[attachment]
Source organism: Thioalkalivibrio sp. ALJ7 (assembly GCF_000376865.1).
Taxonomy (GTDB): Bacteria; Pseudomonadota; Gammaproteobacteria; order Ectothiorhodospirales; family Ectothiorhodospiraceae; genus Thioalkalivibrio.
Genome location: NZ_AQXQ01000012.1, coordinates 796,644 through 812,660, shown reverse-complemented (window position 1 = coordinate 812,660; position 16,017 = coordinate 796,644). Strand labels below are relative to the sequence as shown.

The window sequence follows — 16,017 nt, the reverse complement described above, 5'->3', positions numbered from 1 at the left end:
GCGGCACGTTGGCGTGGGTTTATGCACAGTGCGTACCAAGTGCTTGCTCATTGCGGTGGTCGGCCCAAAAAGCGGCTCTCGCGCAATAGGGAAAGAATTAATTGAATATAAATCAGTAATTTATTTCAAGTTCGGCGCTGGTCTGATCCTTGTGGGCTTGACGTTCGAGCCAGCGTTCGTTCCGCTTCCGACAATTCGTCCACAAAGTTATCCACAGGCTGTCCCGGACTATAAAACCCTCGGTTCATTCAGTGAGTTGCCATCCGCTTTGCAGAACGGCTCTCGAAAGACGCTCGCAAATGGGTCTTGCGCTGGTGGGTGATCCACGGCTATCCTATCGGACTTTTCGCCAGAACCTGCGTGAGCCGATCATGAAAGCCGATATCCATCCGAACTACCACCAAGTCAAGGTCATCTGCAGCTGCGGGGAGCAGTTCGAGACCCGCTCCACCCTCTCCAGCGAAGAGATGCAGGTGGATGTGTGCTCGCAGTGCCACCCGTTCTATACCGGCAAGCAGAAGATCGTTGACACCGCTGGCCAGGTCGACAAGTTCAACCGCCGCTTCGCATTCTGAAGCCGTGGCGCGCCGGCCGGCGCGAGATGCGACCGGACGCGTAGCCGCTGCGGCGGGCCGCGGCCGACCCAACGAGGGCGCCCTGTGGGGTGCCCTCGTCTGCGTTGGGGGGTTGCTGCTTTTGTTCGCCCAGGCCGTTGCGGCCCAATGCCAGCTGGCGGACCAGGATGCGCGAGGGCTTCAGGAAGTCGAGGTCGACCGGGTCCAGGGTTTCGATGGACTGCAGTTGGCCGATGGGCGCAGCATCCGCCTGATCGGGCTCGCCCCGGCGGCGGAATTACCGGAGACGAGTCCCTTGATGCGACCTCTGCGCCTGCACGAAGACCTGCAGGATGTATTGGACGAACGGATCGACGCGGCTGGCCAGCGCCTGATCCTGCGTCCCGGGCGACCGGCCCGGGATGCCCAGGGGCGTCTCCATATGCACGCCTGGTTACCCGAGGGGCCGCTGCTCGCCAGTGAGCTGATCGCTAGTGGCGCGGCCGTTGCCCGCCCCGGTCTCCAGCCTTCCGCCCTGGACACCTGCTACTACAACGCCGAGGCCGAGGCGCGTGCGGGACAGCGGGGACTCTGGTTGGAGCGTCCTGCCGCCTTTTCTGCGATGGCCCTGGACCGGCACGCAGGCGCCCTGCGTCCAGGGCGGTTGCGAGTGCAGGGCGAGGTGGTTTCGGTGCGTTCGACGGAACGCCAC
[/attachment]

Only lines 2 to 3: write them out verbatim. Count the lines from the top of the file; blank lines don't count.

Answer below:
Taxonomy (GTDB): Bacteria; Pseudomonadota; Gammaproteobacteria; order Ectothiorhodospirales; family Ectothiorhodospiraceae; genus Thioalkalivibrio.
Genome location: NZ_AQXQ01000012.1, coordinates 796,644 through 812,660, shown reverse-complemented (window position 1 = coordinate 812,660; position 16,017 = coordinate 796,644). Strand labels below are relative to the sequence as shown.